Driving through the countryside in Kyrgyzstan, the captivatingly beautiful hills reared up all around me and my guide Kuban. We stopped to explore curious clusters that looked like giant birdcages. Kuban explained that these airy domes housed tombs. Influenced by Islam and nomadic traditions, the Kyrgyz have uniquely adapted their grave coverings to look like yurts, with views of the open skies that are close to their hearts. While the Soviet occupation saw many mosques razed to the ground, the graves were left alone, and they continue to tell the story of the people held deep within their wombs.

High up in the folds of the Himalayas, several Tibetan Vajrayana Buddhists still opt for sky burials. In accordance with their beliefs, after a person’s passing, while the spirit is in transition, the body is a mere empty vessel to be given back to nature. In an extreme act of compassion, the naked body, often chopped into pieces, is left out in the open as food for scavenging vultures and predators. When full, they spare small creatures such as the mice, marmots, weasels and hares.

The respected priests, the Lamas, encourage people to confront death openly, and to feel the impermanence of life. Many a ritual object in the monasteries is made from human bones. The harsh, treeless landscape has also had a role to play in eliciting this practice, with the lack of wood for pyres or coffins and the earth being too hard to dig graves.

A sky burial site.

In Ladakh and the villages of the hinterland, if a baby dies before its teeth are cut, the dbon-po (astrologer) might recommend putting it in a small coffin and walling it up within the house to retain its g-yang, or good fortune and hoping its soul will re-enter the mother’s womb.

According to the ancient Zoroastrian faith, dead bodies must not defile the earth, water or air. Traditionally, they are cleansed in accordance with rituals and left in the ‘towers of silence’ to be consumed by vultures. The practice continues in a handful of places such as Yazd, Iran. In Mumbai and Hyderabad, the lack of vultures (many died from eating cow carcasses that contained the drug diclofenac) has made the community pivot to solar concentrators, where intense sunlight desiccates corpses as it passes through a fresnel lens.

In Longyearbyen, Svalbard, the northernmost town on the planet, it has been illegal to die since 1950. As the temperatures dip down to –43°C, there is constant permafrost in the ground. The archipelago belongs to Norwegians, who are mainly Christians, but they can’t bury their dead here, as the permafrost will preserve the bodies forever. Anyone expecting to die must fly to the mainland.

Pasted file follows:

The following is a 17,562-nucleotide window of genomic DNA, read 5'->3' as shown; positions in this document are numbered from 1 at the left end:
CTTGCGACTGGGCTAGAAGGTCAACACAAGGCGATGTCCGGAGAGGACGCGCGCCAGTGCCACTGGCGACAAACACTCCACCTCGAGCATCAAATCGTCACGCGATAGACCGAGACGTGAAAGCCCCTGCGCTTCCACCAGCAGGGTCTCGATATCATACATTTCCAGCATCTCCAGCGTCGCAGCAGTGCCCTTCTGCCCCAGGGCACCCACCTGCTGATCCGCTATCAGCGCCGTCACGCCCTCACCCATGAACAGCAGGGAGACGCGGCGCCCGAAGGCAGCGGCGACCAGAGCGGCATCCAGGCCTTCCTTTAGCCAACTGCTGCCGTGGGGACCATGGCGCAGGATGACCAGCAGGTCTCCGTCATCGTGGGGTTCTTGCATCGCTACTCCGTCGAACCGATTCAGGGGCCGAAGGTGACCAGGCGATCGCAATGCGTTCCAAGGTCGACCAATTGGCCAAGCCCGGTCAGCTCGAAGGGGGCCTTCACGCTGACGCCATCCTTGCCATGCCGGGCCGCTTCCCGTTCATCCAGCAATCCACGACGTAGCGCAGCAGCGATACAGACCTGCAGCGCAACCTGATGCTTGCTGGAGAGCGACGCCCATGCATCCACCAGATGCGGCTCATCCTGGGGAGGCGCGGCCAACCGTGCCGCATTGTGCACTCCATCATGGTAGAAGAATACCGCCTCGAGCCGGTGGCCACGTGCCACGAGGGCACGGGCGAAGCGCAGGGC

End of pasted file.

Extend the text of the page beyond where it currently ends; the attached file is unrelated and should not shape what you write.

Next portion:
Over time, several polar explorers, whalers and scientists have lost their lives in Antarctica, where they might remain hidden forever, or make a macabre appearance as an iceberg calves and melts in the ocean. Similarly, as Everest melts, bodies of trekkers and Sherpas keep emerging from the ice.

On a trek through Mantadia Rainforest in Madagascar, as we looked out for creatures such as lemurs, indris and sifakas, our guide Eric Michel chatted with us about life on the island, describing the famadihana or ‘turning of the bones’ tradition. “We (Malagasy) believe that our dead ancestors influence our fortunes and fertility from the afterlife. Every 5-7 years, when enough money has been saved, our family plans a famadihana where the entire village comes together. Alcohol is passed around freely, food is served, and the festivities start. We make an opening in the family tomb to let out the bad smell, then begin pulling out one body after another. They’re re-wrapped in fresh fabric, even the crumbled ones. The band starts to play, people begin to dance, sing, and commune with the dead, rocking them, talking to them, filling them in on the latest news, introducing them to new family members, perhaps showing them a new bridge or house, and asking for specific blessings before placing them back. People are even more powerful once they die, so we must respect them.”